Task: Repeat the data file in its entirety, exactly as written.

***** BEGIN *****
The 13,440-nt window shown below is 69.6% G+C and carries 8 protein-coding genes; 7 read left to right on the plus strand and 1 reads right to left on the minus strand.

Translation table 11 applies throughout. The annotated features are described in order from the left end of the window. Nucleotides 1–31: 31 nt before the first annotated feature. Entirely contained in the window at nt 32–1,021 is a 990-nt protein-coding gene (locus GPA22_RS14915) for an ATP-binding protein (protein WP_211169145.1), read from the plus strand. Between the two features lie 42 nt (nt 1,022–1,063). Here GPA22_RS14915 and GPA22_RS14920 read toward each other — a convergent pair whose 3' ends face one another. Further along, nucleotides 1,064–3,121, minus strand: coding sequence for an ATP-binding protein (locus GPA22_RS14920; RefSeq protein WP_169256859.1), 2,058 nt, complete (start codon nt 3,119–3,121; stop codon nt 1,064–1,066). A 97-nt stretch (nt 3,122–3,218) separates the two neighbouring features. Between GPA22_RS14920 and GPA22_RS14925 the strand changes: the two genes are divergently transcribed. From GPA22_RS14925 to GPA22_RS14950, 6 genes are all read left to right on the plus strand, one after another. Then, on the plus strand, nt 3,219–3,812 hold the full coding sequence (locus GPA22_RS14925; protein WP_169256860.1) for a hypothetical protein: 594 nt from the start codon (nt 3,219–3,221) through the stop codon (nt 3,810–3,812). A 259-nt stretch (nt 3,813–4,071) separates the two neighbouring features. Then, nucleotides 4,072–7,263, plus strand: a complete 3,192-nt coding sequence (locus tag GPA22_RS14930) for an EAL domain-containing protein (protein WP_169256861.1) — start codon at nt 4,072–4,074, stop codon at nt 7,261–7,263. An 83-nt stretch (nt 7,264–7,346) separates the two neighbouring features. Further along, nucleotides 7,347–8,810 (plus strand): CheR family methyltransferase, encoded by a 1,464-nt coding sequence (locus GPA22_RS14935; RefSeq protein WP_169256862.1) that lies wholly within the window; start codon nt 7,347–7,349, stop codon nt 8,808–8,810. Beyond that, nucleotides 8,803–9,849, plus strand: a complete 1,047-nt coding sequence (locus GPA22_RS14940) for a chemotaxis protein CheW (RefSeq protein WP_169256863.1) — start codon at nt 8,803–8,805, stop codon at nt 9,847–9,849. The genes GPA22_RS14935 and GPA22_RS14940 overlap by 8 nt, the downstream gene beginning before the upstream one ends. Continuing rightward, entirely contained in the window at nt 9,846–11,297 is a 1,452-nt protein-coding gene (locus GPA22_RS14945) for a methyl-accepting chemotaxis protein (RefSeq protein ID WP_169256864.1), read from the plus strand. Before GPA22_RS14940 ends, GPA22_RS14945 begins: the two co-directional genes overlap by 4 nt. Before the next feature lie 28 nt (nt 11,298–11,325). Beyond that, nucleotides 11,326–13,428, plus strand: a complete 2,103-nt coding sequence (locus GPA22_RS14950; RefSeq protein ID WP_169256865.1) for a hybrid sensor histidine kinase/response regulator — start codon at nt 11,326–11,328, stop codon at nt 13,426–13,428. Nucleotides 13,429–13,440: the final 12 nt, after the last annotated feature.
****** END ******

The 13,440-nt window shown below is 69.6% G+C and carries 8 protein-coding genes; 7 read left to right on the plus strand and 1 reads right to left on the minus strand.

Translation table 11 applies throughout. The annotated features are described in order from the left end of the window. Nucleotides 1–31: 31 nt before the first annotated feature. Entirely contained in the window at nt 32–1,021 is a 990-nt protein-coding gene (locus GPA22_RS14915) for an ATP-binding protein (protein WP_211169145.1), read from the plus strand. Between the two features lie 42 nt (nt 1,022–1,063). Here GPA22_RS14915 and GPA22_RS14920 read toward each other — a convergent pair whose 3' ends face one another. Further along, nucleotides 1,064–3,121, minus strand: coding sequence for an ATP-binding protein (locus GPA22_RS14920; RefSeq protein WP_169256859.1), 2,058 nt, complete (start codon nt 3,119–3,121; stop codon nt 1,064–1,066). A 97-nt stretch (nt 3,122–3,218) separates the two neighbouring features. Between GPA22_RS14920 and GPA22_RS14925 the strand changes: the two genes are divergently transcribed. From GPA22_RS14925 to GPA22_RS14950, 6 genes are all read left to right on the plus strand, one after another. Then, on the plus strand, nt 3,219–3,812 hold the full coding sequence (locus GPA22_RS14925; protein WP_169256860.1) for a hypothetical protein: 594 nt from the start codon (nt 3,219–3,221) through the stop codon (nt 3,810–3,812). A 259-nt stretch (nt 3,813–4,071) separates the two neighbouring features. Then, nucleotides 4,072–7,263, plus strand: a complete 3,192-nt coding sequence (locus tag GPA22_RS14930) for an EAL domain-containing protein (protein WP_169256861.1) — start codon at nt 4,072–4,074, stop codon at nt 7,261–7,263. An 83-nt stretch (nt 7,264–7,346) separates the two neighbouring features. Further along, nucleotides 7,347–8,810 (plus strand): CheR family methyltransferase, encoded by a 1,464-nt coding sequence (locus GPA22_RS14935; RefSeq protein WP_169256862.1) that lies wholly within the window; start codon nt 7,347–7,349, stop codon nt 8,808–8,810. Beyond that, nucleotides 8,803–9,849, plus strand: a complete 1,047-nt coding sequence (locus GPA22_RS14940) for a chemotaxis protein CheW (RefSeq protein WP_169256863.1) — start codon at nt 8,803–8,805, stop codon at nt 9,847–9,849. The genes GPA22_RS14935 and GPA22_RS14940 overlap by 8 nt, the downstream gene beginning before the upstream one ends. Continuing rightward, entirely contained in the window at nt 9,846–11,297 is a 1,452-nt protein-coding gene (locus GPA22_RS14945) for a methyl-accepting chemotaxis protein (RefSeq protein ID WP_169256864.1), read from the plus strand. Before GPA22_RS14940 ends, GPA22_RS14945 begins: the two co-directional genes overlap by 4 nt. Before the next feature lie 28 nt (nt 11,298–11,325). Beyond that, nucleotides 11,326–13,428, plus strand: a complete 2,103-nt coding sequence (locus GPA22_RS14950; RefSeq protein ID WP_169256865.1) for a hybrid sensor histidine kinase/response regulator — start codon at nt 11,326–11,328, stop codon at nt 13,426–13,428. Nucleotides 13,429–13,440: the final 12 nt, after the last annotated feature.